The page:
Few things brought me more pleasure in my younger years than watching old episodes of The Twilight Zone. I loved the intrigue and the plot twists, and even the poignant life lessons that the show always offered before the dramatic final closing note that Rod Serling would deliver.
One episode in particular stood out from those years, and that was the one with Burgess Meredeth as a harried banker who loved to read, who finally got his ultimate wish to spend the rest of his life quietly reading without interruption, following a nuclear blast. “Time enough at last,” he says with great happiness when he finally realizes the power of having his biggest wish finally come true. The phrase always stuck with me, and it’s something that still rings in my head even to this day. How nice would it be to have time enough at last to get all of those little things on our wish lists finally accomplished? Take that little road trip we’ve been meaning to take, fix up that car that’s been sitting in the garage gathering dust, or even just do a nice small thing for ourselves like going to a nice restaurant or spending a day relaxing and walking in the park.
The story in the episode does not have a happy ending. Poor Burgess Meredeth breaks his glasses right before he’s about to tackle his glorious stack of books, and comes to the realization that he was destined to live the rest of his life tantalizing close to his greatest wish, without the ability to act on it. “That’s not fair!” he cries as the episode comes to an end, and we are left with the lesson that it is sometimes wise to be careful what we wish for.
I relay this story, because I think that it is a wonderful metaphor for life. I suspect every one of us wishes for time away from the chaos and hustle and bustle of our lives to do the things we want to do. But life intervenes. Somehow we continue to keep drawing breath amongst the chaos and confusion of our lives, and find little ways to find moments of happiness and meaning, however fleeting, as the powerful play goes on around us. “One day we’ll have more time,” we tell ourselves, while the laundry pile gets a little higher, the dishes get a little dirtier, and the stack of unread books continues to pile up.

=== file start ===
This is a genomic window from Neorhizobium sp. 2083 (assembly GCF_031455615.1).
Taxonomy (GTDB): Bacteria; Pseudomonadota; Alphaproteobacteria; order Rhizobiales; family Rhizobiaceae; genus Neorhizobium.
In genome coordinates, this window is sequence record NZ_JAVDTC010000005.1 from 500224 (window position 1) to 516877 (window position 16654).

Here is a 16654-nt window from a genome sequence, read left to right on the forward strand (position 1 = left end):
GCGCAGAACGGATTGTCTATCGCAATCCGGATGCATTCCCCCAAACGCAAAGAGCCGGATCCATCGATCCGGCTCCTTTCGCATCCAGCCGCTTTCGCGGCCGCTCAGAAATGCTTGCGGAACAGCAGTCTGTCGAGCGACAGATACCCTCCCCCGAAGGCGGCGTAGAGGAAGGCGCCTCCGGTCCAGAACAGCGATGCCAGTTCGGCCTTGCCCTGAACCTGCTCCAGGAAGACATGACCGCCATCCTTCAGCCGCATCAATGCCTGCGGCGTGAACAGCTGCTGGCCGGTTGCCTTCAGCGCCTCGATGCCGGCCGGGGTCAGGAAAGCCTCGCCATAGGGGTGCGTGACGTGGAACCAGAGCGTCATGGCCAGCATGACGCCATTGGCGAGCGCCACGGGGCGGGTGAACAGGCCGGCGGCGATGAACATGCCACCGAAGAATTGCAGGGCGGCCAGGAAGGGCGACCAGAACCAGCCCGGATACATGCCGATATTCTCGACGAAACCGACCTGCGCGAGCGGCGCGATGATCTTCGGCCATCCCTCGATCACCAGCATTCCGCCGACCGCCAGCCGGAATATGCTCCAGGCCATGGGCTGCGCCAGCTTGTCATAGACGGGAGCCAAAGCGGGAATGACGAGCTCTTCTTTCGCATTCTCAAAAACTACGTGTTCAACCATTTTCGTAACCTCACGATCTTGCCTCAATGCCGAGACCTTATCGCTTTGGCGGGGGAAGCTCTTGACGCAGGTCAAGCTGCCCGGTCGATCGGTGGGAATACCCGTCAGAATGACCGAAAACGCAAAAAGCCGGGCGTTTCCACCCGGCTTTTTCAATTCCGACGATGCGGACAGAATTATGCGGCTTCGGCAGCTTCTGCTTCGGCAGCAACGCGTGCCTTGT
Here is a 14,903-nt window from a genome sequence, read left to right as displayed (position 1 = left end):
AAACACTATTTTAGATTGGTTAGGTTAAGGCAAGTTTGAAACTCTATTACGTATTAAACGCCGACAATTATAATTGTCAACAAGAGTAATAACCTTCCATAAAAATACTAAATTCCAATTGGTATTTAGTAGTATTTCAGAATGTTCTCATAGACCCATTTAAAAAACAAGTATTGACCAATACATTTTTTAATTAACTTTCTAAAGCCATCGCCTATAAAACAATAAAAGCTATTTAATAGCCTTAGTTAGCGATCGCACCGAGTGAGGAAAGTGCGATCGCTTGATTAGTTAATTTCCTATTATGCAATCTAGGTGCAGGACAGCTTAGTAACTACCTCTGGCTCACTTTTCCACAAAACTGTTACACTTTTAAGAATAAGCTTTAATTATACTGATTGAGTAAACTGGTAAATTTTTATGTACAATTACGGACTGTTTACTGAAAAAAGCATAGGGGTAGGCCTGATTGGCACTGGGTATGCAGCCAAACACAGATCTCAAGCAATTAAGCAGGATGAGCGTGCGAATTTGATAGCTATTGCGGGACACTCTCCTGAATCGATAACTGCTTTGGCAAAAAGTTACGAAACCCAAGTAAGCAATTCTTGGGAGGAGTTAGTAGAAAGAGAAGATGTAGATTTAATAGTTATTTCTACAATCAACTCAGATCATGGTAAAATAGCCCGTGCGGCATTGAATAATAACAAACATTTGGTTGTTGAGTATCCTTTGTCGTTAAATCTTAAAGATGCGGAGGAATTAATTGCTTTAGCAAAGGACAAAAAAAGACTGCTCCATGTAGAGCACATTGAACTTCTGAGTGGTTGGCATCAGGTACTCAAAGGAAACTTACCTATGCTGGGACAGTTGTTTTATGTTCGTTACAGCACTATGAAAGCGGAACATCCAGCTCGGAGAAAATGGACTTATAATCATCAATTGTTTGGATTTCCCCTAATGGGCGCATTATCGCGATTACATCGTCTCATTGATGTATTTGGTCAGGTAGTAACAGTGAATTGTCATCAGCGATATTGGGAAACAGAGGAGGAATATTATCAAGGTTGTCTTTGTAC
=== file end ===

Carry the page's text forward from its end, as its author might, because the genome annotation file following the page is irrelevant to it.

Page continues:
What strikes me in these moments, is that perhaps, just perhaps, there is also some meaning in the chaos, and that maybe it is the very elusiveness of time that makes us crave it so much. Perhaps that is our cross as human beings, to always have the very thing we think we want just slightly out of our grasps. We fill up the moments of our own personal grail quests with a series of little moments, all the while failing to realize that we are spending the very thing we crave the most all the time. What makes it even more vexing is that what we often think of as tedious, boring, and cumbersome in the present moment sometimes become the stuff of our fondest memories when we have the luxury of polishing them off with the magic of reminiscence.
I reflect on this because I was grateful to have found the time to write these little essays for this book, and remember some of these little moments from my own past life, which are now a part of my personal narrative. I hope I continue to find the little moments to reflect and ponder the moments of my own life, as they have helped me to better understand both where I’ve been, as well as where I hope that I am going. I would urge you to do the same in your own life. Take a record of the little moments. Even if it’s just a little snapshot in your head that you promise to remember. The lessons are always worth the time.